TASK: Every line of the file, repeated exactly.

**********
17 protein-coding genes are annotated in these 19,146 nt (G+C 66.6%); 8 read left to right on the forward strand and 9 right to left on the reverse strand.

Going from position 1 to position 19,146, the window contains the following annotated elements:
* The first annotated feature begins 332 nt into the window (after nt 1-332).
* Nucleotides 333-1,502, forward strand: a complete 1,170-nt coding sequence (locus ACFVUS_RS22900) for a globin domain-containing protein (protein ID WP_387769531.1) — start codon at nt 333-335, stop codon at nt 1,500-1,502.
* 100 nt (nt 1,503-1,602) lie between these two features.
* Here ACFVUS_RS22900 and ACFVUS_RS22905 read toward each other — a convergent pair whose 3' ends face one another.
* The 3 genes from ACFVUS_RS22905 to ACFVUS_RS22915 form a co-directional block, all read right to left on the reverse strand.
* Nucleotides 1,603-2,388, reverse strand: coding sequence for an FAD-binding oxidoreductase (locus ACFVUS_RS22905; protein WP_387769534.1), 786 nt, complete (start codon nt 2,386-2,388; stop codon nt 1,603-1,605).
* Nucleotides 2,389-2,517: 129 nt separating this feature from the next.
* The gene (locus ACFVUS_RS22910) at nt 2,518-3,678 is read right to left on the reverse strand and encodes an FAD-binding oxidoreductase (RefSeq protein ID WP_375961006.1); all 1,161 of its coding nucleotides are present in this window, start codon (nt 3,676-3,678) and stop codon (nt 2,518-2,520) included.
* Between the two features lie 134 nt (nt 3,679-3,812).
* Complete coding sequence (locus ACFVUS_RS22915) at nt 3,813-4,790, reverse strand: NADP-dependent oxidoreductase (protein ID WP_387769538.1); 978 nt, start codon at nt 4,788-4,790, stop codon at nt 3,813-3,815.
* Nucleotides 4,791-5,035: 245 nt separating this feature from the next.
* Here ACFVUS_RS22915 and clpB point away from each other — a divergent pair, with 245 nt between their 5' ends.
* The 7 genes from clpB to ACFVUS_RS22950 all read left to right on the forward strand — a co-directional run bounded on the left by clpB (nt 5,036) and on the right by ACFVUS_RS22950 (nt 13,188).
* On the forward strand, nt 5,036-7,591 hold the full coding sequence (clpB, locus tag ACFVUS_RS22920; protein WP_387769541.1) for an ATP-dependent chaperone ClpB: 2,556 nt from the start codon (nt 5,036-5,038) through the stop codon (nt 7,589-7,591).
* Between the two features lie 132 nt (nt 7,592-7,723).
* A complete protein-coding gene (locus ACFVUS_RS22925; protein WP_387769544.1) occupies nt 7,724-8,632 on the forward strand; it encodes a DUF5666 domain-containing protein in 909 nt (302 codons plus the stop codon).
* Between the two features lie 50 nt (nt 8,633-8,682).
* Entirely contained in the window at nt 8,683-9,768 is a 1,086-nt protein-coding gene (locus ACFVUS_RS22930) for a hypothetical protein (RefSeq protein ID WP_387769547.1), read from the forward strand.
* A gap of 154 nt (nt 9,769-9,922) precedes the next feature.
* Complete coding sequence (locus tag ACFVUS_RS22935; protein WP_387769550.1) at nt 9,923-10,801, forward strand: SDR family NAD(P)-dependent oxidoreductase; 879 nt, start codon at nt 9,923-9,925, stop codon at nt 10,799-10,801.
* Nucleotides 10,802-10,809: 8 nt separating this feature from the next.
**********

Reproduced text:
17 protein-coding genes are annotated in these 19,146 nt (G+C 66.6%); 8 read left to right on the forward strand and 9 right to left on the reverse strand.

Going from position 1 to position 19,146, the window contains the following annotated elements:
* The first annotated feature begins 332 nt into the window (after nt 1-332).
* Nucleotides 333-1,502, forward strand: a complete 1,170-nt coding sequence (locus ACFVUS_RS22900) for a globin domain-containing protein (protein ID WP_387769531.1) — start codon at nt 333-335, stop codon at nt 1,500-1,502.
* 100 nt (nt 1,503-1,602) lie between these two features.
* Here ACFVUS_RS22900 and ACFVUS_RS22905 read toward each other — a convergent pair whose 3' ends face one another.
* The 3 genes from ACFVUS_RS22905 to ACFVUS_RS22915 form a co-directional block, all read right to left on the reverse strand.
* Nucleotides 1,603-2,388, reverse strand: coding sequence for an FAD-binding oxidoreductase (locus ACFVUS_RS22905; protein WP_387769534.1), 786 nt, complete (start codon nt 2,386-2,388; stop codon nt 1,603-1,605).
* Nucleotides 2,389-2,517: 129 nt separating this feature from the next.
* The gene (locus ACFVUS_RS22910) at nt 2,518-3,678 is read right to left on the reverse strand and encodes an FAD-binding oxidoreductase (RefSeq protein ID WP_375961006.1); all 1,161 of its coding nucleotides are present in this window, start codon (nt 3,676-3,678) and stop codon (nt 2,518-2,520) included.
* Between the two features lie 134 nt (nt 3,679-3,812).
* Complete coding sequence (locus ACFVUS_RS22915) at nt 3,813-4,790, reverse strand: NADP-dependent oxidoreductase (protein ID WP_387769538.1); 978 nt, start codon at nt 4,788-4,790, stop codon at nt 3,813-3,815.
* Nucleotides 4,791-5,035: 245 nt separating this feature from the next.
* Here ACFVUS_RS22915 and clpB point away from each other — a divergent pair, with 245 nt between their 5' ends.
* The 7 genes from clpB to ACFVUS_RS22950 all read left to right on the forward strand — a co-directional run bounded on the left by clpB (nt 5,036) and on the right by ACFVUS_RS22950 (nt 13,188).
* On the forward strand, nt 5,036-7,591 hold the full coding sequence (clpB, locus tag ACFVUS_RS22920; protein WP_387769541.1) for an ATP-dependent chaperone ClpB: 2,556 nt from the start codon (nt 5,036-5,038) through the stop codon (nt 7,589-7,591).
* Between the two features lie 132 nt (nt 7,592-7,723).
* A complete protein-coding gene (locus ACFVUS_RS22925; protein WP_387769544.1) occupies nt 7,724-8,632 on the forward strand; it encodes a DUF5666 domain-containing protein in 909 nt (302 codons plus the stop codon).
* Between the two features lie 50 nt (nt 8,633-8,682).
* Entirely contained in the window at nt 8,683-9,768 is a 1,086-nt protein-coding gene (locus ACFVUS_RS22930) for a hypothetical protein (RefSeq protein ID WP_387769547.1), read from the forward strand.
* A gap of 154 nt (nt 9,769-9,922) precedes the next feature.
* Complete coding sequence (locus tag ACFVUS_RS22935; protein WP_387769550.1) at nt 9,923-10,801, forward strand: SDR family NAD(P)-dependent oxidoreductase; 879 nt, start codon at nt 9,923-9,925, stop codon at nt 10,799-10,801.
* Nucleotides 10,802-10,809: 8 nt separating this feature from the next.